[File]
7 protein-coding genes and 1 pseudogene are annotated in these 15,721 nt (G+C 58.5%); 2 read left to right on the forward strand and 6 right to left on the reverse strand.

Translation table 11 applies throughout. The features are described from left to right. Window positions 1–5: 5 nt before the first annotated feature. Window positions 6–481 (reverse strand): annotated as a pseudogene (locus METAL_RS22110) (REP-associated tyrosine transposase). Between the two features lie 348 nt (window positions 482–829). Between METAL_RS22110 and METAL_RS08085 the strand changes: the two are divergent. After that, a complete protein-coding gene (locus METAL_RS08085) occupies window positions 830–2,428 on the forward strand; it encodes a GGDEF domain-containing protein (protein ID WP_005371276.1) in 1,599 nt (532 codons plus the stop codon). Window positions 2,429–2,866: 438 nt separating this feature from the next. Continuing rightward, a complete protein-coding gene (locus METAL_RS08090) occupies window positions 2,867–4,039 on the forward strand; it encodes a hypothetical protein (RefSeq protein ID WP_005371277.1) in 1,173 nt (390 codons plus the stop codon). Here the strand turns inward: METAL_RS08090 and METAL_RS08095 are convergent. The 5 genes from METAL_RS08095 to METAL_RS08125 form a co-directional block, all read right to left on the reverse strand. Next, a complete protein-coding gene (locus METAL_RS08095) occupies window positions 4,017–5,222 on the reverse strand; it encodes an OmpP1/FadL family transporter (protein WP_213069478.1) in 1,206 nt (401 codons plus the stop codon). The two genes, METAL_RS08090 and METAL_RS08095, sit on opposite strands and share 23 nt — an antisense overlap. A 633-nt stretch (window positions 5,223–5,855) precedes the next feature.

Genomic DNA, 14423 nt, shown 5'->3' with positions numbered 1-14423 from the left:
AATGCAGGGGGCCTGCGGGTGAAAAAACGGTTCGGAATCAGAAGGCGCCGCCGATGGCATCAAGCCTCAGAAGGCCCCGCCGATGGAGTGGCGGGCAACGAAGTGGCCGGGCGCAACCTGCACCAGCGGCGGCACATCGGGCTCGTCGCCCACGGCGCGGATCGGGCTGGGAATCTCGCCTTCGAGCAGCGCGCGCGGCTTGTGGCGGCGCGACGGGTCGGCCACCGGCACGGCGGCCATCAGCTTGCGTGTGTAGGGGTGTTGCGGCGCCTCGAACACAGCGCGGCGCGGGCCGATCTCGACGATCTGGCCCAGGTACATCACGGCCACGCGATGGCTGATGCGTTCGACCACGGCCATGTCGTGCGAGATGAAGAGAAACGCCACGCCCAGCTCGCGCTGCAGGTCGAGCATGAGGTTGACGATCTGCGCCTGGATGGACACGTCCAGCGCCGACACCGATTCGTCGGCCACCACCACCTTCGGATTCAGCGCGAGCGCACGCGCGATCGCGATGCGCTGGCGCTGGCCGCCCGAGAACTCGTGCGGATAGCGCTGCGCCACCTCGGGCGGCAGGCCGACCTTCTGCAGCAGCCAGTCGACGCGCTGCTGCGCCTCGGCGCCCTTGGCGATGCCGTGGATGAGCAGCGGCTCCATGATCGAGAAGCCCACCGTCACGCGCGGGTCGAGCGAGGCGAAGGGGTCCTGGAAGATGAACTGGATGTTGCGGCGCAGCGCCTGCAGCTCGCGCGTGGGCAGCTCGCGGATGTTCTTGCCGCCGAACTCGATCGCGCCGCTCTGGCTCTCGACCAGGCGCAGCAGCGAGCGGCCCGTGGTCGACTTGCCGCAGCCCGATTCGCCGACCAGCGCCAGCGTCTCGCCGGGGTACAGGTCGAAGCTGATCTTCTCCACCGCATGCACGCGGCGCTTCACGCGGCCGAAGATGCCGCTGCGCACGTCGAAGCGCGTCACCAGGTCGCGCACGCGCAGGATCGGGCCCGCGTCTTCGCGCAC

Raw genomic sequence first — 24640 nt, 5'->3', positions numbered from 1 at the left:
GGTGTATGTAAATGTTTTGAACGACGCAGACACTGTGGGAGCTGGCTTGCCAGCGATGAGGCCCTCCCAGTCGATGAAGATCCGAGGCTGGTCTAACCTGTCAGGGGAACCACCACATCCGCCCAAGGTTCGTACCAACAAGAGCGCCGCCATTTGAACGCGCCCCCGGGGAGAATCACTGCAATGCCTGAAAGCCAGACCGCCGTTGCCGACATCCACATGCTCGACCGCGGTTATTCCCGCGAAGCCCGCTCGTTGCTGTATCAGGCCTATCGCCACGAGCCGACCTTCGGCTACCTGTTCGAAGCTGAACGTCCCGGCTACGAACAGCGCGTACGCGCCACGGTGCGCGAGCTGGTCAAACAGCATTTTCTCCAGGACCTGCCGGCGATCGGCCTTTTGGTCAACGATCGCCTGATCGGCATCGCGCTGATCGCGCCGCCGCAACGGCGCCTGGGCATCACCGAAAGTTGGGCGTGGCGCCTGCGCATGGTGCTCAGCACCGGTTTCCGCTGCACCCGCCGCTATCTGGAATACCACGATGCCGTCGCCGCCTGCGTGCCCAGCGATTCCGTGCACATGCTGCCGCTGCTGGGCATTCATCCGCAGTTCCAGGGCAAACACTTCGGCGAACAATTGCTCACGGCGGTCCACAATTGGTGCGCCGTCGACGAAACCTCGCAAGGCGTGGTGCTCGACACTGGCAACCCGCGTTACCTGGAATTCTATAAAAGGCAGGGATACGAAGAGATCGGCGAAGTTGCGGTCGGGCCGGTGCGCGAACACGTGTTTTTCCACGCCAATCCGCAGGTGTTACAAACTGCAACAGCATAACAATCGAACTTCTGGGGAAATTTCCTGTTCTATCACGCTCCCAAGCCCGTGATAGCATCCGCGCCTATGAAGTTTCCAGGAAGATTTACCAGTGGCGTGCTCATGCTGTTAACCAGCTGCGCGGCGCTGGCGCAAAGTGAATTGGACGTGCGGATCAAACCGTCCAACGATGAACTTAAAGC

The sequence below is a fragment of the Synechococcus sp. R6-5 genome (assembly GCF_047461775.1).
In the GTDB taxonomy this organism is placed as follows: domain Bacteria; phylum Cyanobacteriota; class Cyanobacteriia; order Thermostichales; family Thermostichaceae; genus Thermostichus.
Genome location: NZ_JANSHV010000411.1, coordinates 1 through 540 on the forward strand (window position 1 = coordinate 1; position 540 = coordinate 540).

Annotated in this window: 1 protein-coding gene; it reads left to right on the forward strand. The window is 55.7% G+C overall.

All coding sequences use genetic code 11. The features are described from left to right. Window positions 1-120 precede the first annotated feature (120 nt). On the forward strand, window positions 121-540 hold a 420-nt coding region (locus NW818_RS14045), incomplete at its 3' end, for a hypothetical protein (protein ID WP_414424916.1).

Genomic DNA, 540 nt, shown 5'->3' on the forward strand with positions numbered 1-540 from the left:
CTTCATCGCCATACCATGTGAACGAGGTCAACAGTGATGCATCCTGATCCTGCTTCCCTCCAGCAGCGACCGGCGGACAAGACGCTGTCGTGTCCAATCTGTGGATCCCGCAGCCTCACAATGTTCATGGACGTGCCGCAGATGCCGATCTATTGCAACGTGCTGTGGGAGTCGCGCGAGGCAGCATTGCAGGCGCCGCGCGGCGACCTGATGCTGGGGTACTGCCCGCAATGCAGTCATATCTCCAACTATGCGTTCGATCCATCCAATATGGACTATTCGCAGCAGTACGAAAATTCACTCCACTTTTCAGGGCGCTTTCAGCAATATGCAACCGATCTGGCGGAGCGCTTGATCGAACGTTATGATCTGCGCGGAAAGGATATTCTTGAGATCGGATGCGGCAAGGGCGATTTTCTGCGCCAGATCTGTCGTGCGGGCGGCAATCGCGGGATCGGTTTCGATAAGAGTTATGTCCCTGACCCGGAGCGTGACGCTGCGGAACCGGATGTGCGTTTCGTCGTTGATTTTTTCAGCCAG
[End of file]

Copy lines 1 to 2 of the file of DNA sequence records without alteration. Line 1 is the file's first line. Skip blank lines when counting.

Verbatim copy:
7 protein-coding genes and 1 pseudogene are annotated in these 15,721 nt (G+C 58.5%); 2 read left to right on the forward strand and 6 right to left on the reverse strand.

Translation table 11 applies throughout. The features are described from left to right. Window positions 1–5: 5 nt before the first annotated feature. Window positions 6–481 (reverse strand): annotated as a pseudogene (locus METAL_RS22110) (REP-associated tyrosine transposase). Between the two features lie 348 nt (window positions 482–829). Between METAL_RS22110 and METAL_RS08085 the strand changes: the two are divergent. After that, a complete protein-coding gene (locus METAL_RS08085) occupies window positions 830–2,428 on the forward strand; it encodes a GGDEF domain-containing protein (protein ID WP_005371276.1) in 1,599 nt (532 codons plus the stop codon). Window positions 2,429–2,866: 438 nt separating this feature from the next. Continuing rightward, a complete protein-coding gene (locus METAL_RS08090) occupies window positions 2,867–4,039 on the forward strand; it encodes a hypothetical protein (RefSeq protein ID WP_005371277.1) in 1,173 nt (390 codons plus the stop codon). Here the strand turns inward: METAL_RS08090 and METAL_RS08095 are convergent. The 5 genes from METAL_RS08095 to METAL_RS08125 form a co-directional block, all read right to left on the reverse strand. Next, a complete protein-coding gene (locus METAL_RS08095) occupies window positions 4,017–5,222 on the reverse strand; it encodes an OmpP1/FadL family transporter (protein WP_213069478.1) in 1,206 nt (401 codons plus the stop codon). The two genes, METAL_RS08090 and METAL_RS08095, sit on opposite strands and share 23 nt — an antisense overlap. A 633-nt stretch (window positions 5,223–5,855) precedes the next feature.